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dc.contributor.advisorMiller, Rhonda K
dc.creatorGlascock, Rachel Ann
dc.date.accessioned2015-01-09T19:57:49Z
dc.date.available2015-01-09T19:57:49Z
dc.date.created2014-05
dc.date.issued2014-01-13
dc.date.submittedMay 2014
dc.identifier.urihttp://hdl.handle.net/1969.1/152496
dc.description.abstractLevels of positive and negative beef flavor attributes were created by identifying beef cuts that varied in quality grade, pH, and amount of connective tissue, then cooked to 58 °C and 80 °C utilizing a George Forman grill (GF), food-service grill, or Crock- Pot. Trained descriptive sensory attribute panel, consumer panel, and gas chromatography with dual sniff ports (GC-O) were utilized to measure flavor. Fatty acid composition, non-heme iron and myoglobin content, pH, and fat and moisture analysis were determined. As degree of doneness increased, beef identity increased. High pH M. Longissimus lumborum (LM) steaks had less beef identity than USDA Choice (Ch) LM steaks when cooked on the GF to either internal temperature endpoint or grilled to an internal temperature of 58 °C. Choice M. Biceps femoris (BF) roasts cooked to 58 °C had a higher beef identity compared to the Se BF roast cooked to 58 °C. Brown/roasted was lower and bloody/serumy was higher when steaks or roasts were cooked 58 °C. No strong correlations for beef flavor and non-heme iron or myoglobin content were present. Fatty acid composition accounted for (P < 0.05) variation in beef flavor. 149 volatile compounds were identified. Fifteen volatiles accounted for 55 percent of consumer overall liking. Principal component analysis showed lower temperatures and/or shorter cooking times favor the generation of lipid-degradation products, while higher temperatures and/or longer cooking times favor production of Maillard reaction products. Regression equations for beef flavor identity, brown/roasted, bloody/serumy, fatlike, metallic, liver, and umami accounted for 36, 32, 32, 31, 31, 24, and 60 (P <0.15) percent of the variability, respectively using volatile aromatic compounds as the independent variables. Overall, grill and beef flavor accounted for 90 percent of the variation in overall consumer liking. Through interviews, consumers indicated that flavor was extremely important to them when eating beef.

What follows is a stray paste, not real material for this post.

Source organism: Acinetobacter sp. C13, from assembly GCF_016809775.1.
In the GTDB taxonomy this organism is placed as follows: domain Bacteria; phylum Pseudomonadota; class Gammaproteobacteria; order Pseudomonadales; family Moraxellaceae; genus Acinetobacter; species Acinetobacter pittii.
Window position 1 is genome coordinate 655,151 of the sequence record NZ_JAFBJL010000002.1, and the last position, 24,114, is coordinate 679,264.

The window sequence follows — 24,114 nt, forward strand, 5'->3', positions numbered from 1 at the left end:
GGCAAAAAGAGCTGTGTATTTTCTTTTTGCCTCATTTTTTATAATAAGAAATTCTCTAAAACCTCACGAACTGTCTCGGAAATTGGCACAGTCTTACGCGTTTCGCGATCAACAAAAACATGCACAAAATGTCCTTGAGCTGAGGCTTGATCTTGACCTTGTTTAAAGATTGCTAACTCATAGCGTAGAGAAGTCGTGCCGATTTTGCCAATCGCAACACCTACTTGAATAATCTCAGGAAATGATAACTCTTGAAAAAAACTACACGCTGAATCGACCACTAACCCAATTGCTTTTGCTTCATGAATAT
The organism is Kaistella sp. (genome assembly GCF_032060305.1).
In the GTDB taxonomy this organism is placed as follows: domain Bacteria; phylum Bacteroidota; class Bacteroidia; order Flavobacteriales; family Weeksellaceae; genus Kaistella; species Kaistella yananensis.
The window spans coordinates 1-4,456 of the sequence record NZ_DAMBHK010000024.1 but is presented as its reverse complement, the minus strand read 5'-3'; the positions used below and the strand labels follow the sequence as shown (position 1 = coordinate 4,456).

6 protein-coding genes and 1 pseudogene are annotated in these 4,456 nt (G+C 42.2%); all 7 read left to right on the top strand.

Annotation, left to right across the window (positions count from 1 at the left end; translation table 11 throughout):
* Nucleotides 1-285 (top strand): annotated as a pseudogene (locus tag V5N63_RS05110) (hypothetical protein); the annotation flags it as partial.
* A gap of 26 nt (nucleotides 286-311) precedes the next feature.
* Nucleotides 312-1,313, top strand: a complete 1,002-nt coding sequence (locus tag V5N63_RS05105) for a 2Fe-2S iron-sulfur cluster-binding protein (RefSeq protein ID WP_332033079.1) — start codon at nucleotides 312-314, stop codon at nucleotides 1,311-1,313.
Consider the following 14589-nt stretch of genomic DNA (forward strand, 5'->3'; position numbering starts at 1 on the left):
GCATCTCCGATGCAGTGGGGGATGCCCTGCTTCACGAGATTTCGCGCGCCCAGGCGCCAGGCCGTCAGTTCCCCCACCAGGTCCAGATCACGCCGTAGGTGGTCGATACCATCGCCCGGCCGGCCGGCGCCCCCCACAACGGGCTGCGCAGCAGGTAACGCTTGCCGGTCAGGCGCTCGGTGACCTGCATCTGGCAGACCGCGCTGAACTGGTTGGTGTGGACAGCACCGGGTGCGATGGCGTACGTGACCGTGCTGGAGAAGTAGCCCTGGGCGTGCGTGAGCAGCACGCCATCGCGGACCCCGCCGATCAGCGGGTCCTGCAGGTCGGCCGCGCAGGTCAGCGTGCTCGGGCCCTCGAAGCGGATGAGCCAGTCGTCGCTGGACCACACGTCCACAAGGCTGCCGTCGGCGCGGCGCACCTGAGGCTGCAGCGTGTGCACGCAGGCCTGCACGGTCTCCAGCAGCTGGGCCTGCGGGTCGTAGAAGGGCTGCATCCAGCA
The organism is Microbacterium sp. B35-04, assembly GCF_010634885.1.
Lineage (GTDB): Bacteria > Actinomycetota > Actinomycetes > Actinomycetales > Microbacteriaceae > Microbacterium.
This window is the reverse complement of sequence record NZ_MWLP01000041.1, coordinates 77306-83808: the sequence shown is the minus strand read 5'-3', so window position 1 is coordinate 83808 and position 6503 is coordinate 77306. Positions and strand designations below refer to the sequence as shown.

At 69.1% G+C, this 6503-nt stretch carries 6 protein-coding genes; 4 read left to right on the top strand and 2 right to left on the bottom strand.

dc.format.mimetypeapplication/pdf
dc.language.isoen
dc.subjectBeef
dc.subjectConsumer
dc.subjectSensory
dc.subjectFlavor
dc.subjectFlavor Chemistry
dc.subjectConsumer Research
dc.subjectDescriptive Sensory Panel
dc.subjectTrained Panel
dc.subjectQuality
dc.subjectNonheme Iron
dc.subjectMyoglobin
dc.subjectFatty Acid
dc.titleBeef Flavor Attributes and Consumer Perception
dc.typeThesis
thesis.degree.departmentAnimal Science
thesis.degree.disciplineAnimal Science
thesis.degree.grantorTexas A & M University
thesis.degree.nameMaster of Science
thesis.degree.levelMasters
dc.contributor.committeeMemberKerth, Christopher R
dc.contributor.committeeMemberSiebert, John W
dc.contributor.committeeMemberAdhikari, Koushik
dc.type.materialtext
dc.date.updated2015-01-09T19:57:49Z


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